So… you want to create a flyer, or a leaflet. Or a brochure. Or maybe even a book. In this digital day and age, you know you can create one on the computer, and print many copies easily on your own printer, or you can use the softcopy to get them professionally printed. But what do you use to create the document in the first place?
In order to create print documents where you can manipulate the arrangement of the text and graphics easily, you need to use a desktop publishing software. Unlike word processors, desktop publishing software allow you to place text and graphics anywhere on the page easily. You can even wrap the text around the shape of the graphics instead of having them in the conventional text boxes. While some word processors have added these capabilities, manipulation is still easier in desktop publishing software.
In this article, we will be doing a brief comparison between two of the most commonly used desktop publishing software – Adobe Illustrator and Microsoft Publisher.
Adobe Illustrator is developed by Adobe Systems, and is recognised as the leading vector-editing program, although it is also often used as a desktop publishing software. Adobe Illustrator is undoubtedly the leader in vector imaging and graphic design software, and is used for its ability to produced high-quality images and professional documents.
Microsoft Publisher is developed by Microsoft Systems, and is commonly used by many students and offices. It is a much simpler software to use, and comes ready with wizards and templates. It is great for home use as it is easily learnt even by children, and typically produces “cute” documents. This is not to say that it can’t produce professional-looking documents; it depends on the skill of the user, but even so this software has its own set of limitations.
Because they’re both desktop publishing software, they are both able to do the same basic things, i.e. create text boxes and image boxes, wrap the text around the images in different shapes, and place the text and images anywhere on the document.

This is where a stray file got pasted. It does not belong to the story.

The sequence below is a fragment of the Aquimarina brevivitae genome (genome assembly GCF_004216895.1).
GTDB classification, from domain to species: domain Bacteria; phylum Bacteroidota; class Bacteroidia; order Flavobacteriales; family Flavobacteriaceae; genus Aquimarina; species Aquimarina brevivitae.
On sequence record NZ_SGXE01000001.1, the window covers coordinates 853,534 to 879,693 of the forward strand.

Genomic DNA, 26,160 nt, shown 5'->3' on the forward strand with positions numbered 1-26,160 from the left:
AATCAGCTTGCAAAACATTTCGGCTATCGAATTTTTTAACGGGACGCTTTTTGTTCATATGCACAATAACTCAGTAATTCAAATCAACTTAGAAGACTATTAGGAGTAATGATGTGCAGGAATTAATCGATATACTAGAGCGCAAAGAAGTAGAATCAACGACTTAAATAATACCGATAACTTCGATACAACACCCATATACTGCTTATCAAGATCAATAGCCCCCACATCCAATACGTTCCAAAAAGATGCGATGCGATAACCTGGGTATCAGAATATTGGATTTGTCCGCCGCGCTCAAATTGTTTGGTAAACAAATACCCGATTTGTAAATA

WHICH SOFTWARE SHOULD I USE?
Both software are great in their own way. Both software have their own limitations as well. There isn’t a solution-fits-all, and there isn’t a perfect software.
To consider what software to use, it depends generally on three things:
- Your budget
- Your requirements
- Your skill in handling the software
Let’s be honest here – Adobe Illustrator is the far more superior software. But with that superiority comes a price. Adobe Illustrator can cost up to twice the cost of Microsoft Publisher. So think about your requirements and see which software is able to produce what you really need.
Do you need vector imaging? Can you just use a standard template or do you need a customized layout? Do your documents need to look professional or is something simple good enough?
If you are making something close to home like a family newsletter or a missing cat poster, you generally don’t need a highly professional software. But if you are putting together a document that needs to be presented to high-paying investors or to a discerning public eye, then for the sake of your company’s image, you should invest in a software that is able to produce high-quality documents.